A CD-ROM by any other name
The demise of the Federal Information Resources Management Regulation (FIRMR) presents a question that we know has been eating at the entire federal IT community: What will GSA now call its FIRMR/Federal Acquisition Regulation CD-ROM?
Wonder no longer. The FIRMR/FAR disc has a new and equally catchy name: the U.S. Government Management Policy CD-ROM.
But wait there's more. One no longer has to go to the Government Printing Office to obtain the disc. Beginning next month the National Technical Information Service will assume production.
Now that's a switch
What does the Pentagon have in common with the Academy of Television Arts & Sciences? If nothing else they use the same telecommunications hardware.
A week after Xylan Corp. let out the word that its OmniSwitch and PizzaSwitch were set for deployment in the Pentagon and other Washington D.C.-area locations as part of the Defense Department's Tempo network the company issued a second press release that said the same equipment will be used for the EmmyCast which is a live interactive Internet broadcast and companion piece to the Emmy Awards telecast.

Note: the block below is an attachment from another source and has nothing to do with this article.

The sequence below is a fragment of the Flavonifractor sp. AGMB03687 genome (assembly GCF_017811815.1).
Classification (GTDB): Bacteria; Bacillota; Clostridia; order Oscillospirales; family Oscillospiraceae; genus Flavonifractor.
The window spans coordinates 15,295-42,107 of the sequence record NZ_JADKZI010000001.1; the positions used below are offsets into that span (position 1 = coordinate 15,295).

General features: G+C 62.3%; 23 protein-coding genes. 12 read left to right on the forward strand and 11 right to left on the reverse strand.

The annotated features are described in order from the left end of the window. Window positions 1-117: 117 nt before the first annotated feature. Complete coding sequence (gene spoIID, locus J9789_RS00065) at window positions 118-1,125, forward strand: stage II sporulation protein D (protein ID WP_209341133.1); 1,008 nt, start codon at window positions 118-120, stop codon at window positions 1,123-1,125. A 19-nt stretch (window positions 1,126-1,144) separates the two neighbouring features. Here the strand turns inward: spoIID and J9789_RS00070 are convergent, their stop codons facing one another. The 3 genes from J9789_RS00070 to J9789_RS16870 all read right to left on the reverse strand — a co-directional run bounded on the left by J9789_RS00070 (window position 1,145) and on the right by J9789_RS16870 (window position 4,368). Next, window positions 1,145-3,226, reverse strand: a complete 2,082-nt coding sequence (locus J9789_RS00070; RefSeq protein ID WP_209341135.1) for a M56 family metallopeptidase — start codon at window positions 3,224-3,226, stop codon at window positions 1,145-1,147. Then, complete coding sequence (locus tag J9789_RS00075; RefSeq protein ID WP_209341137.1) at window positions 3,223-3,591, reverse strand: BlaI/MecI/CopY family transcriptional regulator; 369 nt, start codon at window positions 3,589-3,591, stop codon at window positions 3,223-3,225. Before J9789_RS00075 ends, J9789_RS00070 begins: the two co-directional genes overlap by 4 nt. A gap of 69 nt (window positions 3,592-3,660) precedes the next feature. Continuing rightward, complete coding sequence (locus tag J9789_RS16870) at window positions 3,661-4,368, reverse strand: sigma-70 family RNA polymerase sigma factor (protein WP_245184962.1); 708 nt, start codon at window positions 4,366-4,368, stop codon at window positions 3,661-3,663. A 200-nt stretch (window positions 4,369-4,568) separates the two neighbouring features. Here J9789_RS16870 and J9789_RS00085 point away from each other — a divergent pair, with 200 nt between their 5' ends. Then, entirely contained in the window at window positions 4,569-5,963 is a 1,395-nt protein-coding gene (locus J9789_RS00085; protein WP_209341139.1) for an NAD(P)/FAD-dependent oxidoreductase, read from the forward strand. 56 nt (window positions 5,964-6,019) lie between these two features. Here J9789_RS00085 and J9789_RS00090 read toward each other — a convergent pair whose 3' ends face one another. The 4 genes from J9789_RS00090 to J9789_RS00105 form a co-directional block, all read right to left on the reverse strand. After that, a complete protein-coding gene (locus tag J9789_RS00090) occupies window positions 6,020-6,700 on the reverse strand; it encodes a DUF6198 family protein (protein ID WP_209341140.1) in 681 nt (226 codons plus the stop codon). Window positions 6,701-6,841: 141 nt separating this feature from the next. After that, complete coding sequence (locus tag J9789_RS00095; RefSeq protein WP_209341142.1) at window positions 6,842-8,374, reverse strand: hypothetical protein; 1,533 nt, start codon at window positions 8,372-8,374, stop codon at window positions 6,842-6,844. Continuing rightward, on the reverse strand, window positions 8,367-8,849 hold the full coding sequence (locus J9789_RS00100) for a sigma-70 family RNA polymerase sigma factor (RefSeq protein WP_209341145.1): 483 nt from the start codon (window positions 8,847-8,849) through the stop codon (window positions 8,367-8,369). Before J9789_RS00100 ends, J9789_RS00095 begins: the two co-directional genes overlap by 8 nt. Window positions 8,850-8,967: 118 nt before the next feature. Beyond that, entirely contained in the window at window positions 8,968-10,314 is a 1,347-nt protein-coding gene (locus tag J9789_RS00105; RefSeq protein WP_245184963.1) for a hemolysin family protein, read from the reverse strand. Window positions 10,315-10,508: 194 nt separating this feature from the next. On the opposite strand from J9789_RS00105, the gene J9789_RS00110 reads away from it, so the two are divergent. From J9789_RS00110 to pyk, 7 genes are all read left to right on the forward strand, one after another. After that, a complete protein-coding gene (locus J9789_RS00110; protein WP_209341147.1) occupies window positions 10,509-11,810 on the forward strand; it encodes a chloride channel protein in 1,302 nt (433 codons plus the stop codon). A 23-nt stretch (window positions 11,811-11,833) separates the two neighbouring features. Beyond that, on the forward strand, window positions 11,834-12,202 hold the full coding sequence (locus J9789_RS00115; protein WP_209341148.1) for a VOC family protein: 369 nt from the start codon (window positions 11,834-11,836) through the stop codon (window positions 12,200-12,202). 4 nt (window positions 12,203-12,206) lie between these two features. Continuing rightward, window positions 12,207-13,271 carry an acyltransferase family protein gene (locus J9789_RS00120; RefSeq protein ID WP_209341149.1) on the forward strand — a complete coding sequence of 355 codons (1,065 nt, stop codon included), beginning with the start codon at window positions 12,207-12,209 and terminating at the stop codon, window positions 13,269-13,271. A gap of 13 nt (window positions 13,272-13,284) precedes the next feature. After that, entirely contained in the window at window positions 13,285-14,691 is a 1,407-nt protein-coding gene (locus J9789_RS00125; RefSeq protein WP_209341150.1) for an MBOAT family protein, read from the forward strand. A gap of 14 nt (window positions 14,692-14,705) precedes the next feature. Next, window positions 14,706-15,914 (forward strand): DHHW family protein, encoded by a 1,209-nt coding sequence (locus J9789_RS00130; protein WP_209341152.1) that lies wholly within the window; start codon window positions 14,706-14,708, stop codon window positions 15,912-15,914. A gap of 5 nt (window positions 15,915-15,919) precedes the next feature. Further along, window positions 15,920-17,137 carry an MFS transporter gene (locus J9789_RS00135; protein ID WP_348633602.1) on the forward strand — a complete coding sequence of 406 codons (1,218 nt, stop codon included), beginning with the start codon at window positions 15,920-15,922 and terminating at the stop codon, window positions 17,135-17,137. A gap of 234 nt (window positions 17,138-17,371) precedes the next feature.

Wired couch potatoes even those in the Pentagon will be able participate in the EmmyCast via the Web at www.emmys.org on Sept. 8 at 7:00 p.m. Eastern time. Beloved "Brady Bunch" mom Florence Henderson - whose name we predict will soon become synonymous with high technology - will host the EmmyCast the Xylan release said. Xylan switches will form the backbone network for the Netcast.
Of campaigns and computers
Now anyone with a PC and a modem can be an expert in political campaign strategyAll one needs according to the folks at Campaigns & Elections magazine is a copy of the new book Phil Noble's Guide to the Internet and Politics.
Noble who is the president of a political and public affairs consulting company has produced a book that "describes how to use the Internet to win political campaigns " according to the magazine's press release. "It provides political professionals with an easy way to find their way around cyberspace and to maximize new political tools to win campaigns."
We wonder if this book is aimed at the D.C. (Dole and Clinton) market.